Gokada’s CEO, Fahim Saleh thinks his collapsed bike hailing operation is perfect for the logistics industry.
Gokada was badly affected when the Lagos government implemented the ban on passenger motorcycles in February. Unlike other bike hailing companies like MAX and OPay, the ubiquitous Gokada had only one market (Lagos) and offered only one service (bike hailing).
Founded in 2018, Gokada is one of two companies that pioneered the bike hailing innovation in Nigeria. But in February its future looked bleak. A company that had raised $5.3 million barely a year before was on the verge of collapse. It tried one last time to avoid the ban.
Gokada formed a coalition with other bike hailing companies to protest and lobby the government to relax the rules. In a coordinated manner, hundreds of bikers took to the streets with placards en route to the Lagos State House of Assembly.
The move failed; the government didn’t yield. The ban kicked in on February 1. Bike hailing services have not transported a single passenger on any of the restricted locations since.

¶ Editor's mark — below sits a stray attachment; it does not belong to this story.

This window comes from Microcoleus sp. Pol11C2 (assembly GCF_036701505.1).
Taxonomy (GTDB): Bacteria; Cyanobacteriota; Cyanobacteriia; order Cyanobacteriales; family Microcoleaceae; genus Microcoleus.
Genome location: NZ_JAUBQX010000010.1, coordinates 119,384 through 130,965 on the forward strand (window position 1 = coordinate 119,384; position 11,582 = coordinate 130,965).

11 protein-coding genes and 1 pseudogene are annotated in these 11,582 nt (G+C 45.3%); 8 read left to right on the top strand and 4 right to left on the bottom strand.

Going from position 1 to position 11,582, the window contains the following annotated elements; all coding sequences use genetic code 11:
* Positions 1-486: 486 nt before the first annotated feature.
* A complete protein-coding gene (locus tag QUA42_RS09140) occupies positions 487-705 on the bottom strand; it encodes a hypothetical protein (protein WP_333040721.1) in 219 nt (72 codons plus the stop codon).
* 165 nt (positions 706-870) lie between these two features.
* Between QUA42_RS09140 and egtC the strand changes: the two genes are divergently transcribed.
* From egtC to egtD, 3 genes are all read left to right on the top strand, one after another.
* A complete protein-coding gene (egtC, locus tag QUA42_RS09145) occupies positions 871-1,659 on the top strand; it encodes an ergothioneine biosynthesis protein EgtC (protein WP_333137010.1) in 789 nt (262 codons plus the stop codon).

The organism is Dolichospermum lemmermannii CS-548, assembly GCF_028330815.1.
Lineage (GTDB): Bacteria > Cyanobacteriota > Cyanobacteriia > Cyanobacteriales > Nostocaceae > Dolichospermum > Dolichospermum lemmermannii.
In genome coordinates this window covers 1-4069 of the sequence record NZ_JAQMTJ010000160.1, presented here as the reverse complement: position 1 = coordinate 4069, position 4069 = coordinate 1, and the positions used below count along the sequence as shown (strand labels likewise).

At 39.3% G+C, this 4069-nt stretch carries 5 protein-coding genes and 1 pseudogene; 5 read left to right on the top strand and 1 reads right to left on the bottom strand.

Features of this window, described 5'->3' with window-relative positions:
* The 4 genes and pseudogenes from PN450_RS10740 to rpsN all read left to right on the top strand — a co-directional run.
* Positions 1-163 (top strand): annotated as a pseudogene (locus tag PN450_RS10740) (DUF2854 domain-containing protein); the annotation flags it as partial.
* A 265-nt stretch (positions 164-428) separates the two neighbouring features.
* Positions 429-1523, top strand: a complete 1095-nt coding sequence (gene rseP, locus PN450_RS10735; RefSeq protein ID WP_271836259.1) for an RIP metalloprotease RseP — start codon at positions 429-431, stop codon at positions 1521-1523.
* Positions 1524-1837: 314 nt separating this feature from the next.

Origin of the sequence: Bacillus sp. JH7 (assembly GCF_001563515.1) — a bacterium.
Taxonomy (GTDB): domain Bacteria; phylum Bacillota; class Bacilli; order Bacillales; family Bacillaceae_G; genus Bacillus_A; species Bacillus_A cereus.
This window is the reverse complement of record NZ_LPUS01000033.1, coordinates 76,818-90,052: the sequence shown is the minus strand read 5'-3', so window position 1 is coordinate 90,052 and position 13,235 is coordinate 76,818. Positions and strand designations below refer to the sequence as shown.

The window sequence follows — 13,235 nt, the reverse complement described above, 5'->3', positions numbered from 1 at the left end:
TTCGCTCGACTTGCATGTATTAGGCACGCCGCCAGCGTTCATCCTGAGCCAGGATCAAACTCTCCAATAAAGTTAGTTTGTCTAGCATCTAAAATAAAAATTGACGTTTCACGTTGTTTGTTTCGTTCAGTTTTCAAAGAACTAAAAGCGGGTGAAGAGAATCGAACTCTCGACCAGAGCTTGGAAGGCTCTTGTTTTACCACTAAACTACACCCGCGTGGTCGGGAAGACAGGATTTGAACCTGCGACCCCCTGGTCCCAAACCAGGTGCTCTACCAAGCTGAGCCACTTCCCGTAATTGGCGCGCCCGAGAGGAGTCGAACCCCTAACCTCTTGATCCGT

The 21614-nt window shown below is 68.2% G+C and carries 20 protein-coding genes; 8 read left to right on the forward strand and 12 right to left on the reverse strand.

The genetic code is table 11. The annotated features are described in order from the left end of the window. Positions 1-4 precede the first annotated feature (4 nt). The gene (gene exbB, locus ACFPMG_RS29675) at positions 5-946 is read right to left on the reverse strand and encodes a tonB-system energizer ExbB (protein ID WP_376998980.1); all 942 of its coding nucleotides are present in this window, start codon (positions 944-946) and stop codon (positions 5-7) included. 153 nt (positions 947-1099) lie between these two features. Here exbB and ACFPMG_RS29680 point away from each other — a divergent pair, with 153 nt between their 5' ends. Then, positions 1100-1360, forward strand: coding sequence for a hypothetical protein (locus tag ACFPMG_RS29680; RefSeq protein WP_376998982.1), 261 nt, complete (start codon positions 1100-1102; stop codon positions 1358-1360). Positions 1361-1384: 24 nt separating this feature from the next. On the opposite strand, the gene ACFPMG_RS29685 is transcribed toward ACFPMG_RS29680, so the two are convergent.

Two days after the ban went into effect, Gokada’s CEO, Fahim Saleh laid off roughly 80% of its workforce. The company announced a pivot into delivery services and wanted to conserve enough cash for its runway in the new business.
While that decision was rushed, early indications show Gokada’s pivot is paying off. The recipe for this is Saleh’s past experience running a bike hailing service in Bangladesh.
Its new growth is thanks, in part, to Saleh’s prior logistics experience in Bangladesh, his home country.
From Pathao to Gokada; the Origin Story